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Lindows routes OS over file-sharing networks

The company takes a peer-to-peer approach with its open-source operating system, and marks down the price to boot.

    Linux company Lindows is continuing its experiment of offering software via peer-to-peer networks.

    The company said Thursday that it is set to distribute its LindowsOS through P2P networks for $25,


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    half the normal price, from its Web site. Lindows has been targeting consumers with its packaged version of the open-source Linux operating system, which has a reputation of being geared more for technically savvy individuals.

    The file-sharing setup means lower networking costs for Lindows and faster downloads for users, the company said. By cutting back on bandwidth rates and on hosting infrastructure such as servers and firewalls, Lindows said it can serve 1,000 or more simultaneous customers rather than the 125 its earlier system could handle.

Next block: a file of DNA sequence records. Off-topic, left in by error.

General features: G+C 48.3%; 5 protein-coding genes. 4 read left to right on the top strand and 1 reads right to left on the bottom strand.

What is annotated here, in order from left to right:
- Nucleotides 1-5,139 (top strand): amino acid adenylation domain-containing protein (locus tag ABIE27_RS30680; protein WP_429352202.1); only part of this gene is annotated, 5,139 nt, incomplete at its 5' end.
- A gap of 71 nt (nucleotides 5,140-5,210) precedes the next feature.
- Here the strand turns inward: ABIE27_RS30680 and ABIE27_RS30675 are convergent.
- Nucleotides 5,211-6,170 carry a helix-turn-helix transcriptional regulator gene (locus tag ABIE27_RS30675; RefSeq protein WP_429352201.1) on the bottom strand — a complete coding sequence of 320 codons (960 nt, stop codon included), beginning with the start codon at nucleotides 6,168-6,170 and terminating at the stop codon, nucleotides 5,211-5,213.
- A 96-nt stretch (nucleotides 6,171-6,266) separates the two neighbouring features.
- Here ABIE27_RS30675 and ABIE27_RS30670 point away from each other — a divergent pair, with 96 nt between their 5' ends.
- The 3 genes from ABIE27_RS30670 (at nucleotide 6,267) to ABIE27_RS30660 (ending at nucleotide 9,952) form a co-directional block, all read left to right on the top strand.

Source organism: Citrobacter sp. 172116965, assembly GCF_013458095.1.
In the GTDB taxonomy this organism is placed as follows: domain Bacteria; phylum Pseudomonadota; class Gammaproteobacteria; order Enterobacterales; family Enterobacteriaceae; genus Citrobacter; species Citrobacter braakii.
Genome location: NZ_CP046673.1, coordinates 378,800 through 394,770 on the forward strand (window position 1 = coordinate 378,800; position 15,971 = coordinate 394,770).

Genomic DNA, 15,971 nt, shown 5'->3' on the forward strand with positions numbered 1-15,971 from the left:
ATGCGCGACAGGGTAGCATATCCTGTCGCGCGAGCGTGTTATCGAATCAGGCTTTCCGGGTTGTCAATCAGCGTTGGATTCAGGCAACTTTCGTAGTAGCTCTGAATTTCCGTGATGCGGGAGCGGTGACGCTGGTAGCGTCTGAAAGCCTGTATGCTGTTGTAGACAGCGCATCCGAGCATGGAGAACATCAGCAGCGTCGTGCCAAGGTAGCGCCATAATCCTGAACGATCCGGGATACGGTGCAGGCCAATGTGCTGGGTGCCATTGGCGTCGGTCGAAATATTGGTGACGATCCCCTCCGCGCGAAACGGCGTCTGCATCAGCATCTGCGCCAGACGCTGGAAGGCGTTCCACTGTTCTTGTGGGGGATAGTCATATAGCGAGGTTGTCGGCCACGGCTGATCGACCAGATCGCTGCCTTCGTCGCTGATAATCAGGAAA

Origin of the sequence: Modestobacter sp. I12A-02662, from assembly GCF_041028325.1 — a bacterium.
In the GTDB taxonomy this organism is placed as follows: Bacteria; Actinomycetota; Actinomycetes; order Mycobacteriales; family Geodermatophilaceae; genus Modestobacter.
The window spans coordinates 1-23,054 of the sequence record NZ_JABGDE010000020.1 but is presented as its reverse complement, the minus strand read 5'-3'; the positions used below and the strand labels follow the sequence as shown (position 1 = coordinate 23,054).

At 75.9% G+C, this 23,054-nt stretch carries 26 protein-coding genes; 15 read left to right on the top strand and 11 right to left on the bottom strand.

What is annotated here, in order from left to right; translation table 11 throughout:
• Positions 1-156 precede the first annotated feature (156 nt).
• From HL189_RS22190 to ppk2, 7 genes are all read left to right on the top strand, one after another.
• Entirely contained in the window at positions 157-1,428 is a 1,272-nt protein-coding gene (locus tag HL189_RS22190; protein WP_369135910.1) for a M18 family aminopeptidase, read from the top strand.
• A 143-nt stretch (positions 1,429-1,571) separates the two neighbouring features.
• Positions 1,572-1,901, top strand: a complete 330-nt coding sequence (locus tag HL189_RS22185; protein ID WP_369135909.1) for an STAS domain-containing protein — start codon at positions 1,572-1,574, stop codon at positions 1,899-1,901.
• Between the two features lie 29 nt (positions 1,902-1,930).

The company is using a P2P system based on BitTorrent technology, which it expects eventually to become the primary download mechanism for large files. The BitTorrent system breaks a typical 500MB LindowsOS file into about 1,000 pieces to be transported independently for reassembly at the customer's computer and is significantly faster than traditional FTP-based downloads, Lindows said.

    Earlier this year, the company--which is in the midst of a long-running legal battle with Microsoft regarding trademark rights--made a similar promotional offer using a file-sharing network.

    "Most content companies view P2P as evil, but there are phenomenal commercial applications," Michael Robertson, Lindows' CEO, said in a statement. "We started using P2P as a promotion tool, and now we're taking the next step and deploying our own P2P servers to help us sell our commercial software."